and Containment 257
Europe Divided:The Marshall Plan, Germany, and NATO 260
Allies and Adversaries in Asia 265
The People's Republic of China and U.S. Nonrecognition 269
A Cold War Culture Emerges 271
FURTHER READING FOR THE PERIOD 1945- 1950 274
NOTES TO CHAPTER 7 278
8 Cold War Prism: The Korean War and Eisenl,ower-Dulles
Foreign Relations, 1950- 1961 283
DI PLOMATIC CROSSROAD The Decision to Intervene In the
Korean War, 1950 284
The Korean War and the "Trojan Horse" of American National
Security 286
"The Great Equation": Eisenhower's Foreign Policy 292
Dulles, the New Look, and McCarthyism 296
The Glacier Grinds on: Eisenhower, Khrushchev,
and the Cold War 299
Missiles, Berlin, and the "Stupid U-2 Mess" 304
To the Brink ·with China, to the Market with Japan 309
Nationalism, Neutralism, and the Third World 313
"Batten Down the Hatches": Reform and Resistance in the Middle
East and Latin America 318
WHAT IF • •• the United States had used diplomacy rather than
covert action to confront Third World nationalism during the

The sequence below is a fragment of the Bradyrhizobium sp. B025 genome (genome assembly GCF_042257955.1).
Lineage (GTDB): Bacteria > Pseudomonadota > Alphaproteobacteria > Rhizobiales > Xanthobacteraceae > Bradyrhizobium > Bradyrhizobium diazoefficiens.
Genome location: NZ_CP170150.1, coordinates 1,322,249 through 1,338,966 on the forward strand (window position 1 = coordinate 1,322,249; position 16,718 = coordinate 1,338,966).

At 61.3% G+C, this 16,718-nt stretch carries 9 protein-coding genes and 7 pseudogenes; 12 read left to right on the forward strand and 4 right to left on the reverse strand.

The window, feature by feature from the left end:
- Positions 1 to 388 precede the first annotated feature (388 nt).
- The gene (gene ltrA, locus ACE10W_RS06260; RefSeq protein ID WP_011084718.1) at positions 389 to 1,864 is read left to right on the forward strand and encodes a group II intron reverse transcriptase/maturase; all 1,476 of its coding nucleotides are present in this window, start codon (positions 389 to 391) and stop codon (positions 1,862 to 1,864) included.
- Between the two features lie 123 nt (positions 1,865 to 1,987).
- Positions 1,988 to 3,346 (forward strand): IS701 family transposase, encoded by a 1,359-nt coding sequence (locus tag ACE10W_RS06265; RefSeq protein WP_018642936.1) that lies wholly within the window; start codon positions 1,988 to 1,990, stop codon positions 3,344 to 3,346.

1950 s? 323
American Cultural Expansion and the Cold War 325
FURTHER READING FOR THE PERIOD 1950-1961 329
NOTES TO CHAPTER 8 332
9
10
Passing tlie Torch: Tlie Viebiam Years, 1961-1969
DIPLOMAT IC CROSSROAD TheTe tOITensivein Vietnam,
1968 338
Vietnamese Wars before 1961 342
337
Bear Any Burden? John F. Kennedy and His Foreign Policy Team 346
Arms Buildup, Berlin Crisis, and Nation-Building 349
The Most Dangerous Area in the World: The Cuban Revolution
and Latin America 354
Spinning Out of Control: The Cuban Missile Crisis 356
Laos.Vietnam, and the Kennedy Legacy 362
W n AT I P ••• John F. Kennedy had lived to make key decisions on
the Vietnam War? 366
Nose to Nose: Lyndon B.Johnson and the World 367
"The Biggest Damned Mess":Johnson's War 369
Hawks, Doves, Comrades, and Adversaries 375
FURTHER READING FOR THE PERIOD 1961- 1969 378
NOTES TO CHAPTER 9 382
Dit.ente a11d Disequilibriu,n, 1969- 1981 386
D1 PLOMAT I C CROSSROAD Richard M. Nixon's Trip
to China, 1972 387
Nixon, Kissinger, and Their Critics 390
Detente, SALT, and the Nuclear Anns R.ace 393
Regional Tails Wagging the Superpower Dogs:The Middle East 399
Thinking Globally: Relations with Latin America and Africa 403
Number One Challenged: Economic Competition, Environmental
Distress, and the North-South Debate 406
No Mere Footnote:Vietnam.ization, Cambodia, and a Wider War 41 l
The Peace Agreement, Withdrawal, and Defeat 414
The Lessons and Q uestions of Vietnam 417
Mixed Signal~: Carter's Contradictory Course 421
Engaging the Third World: Latin America and Africa 423
Middle East Highs and Lows: Camp David and the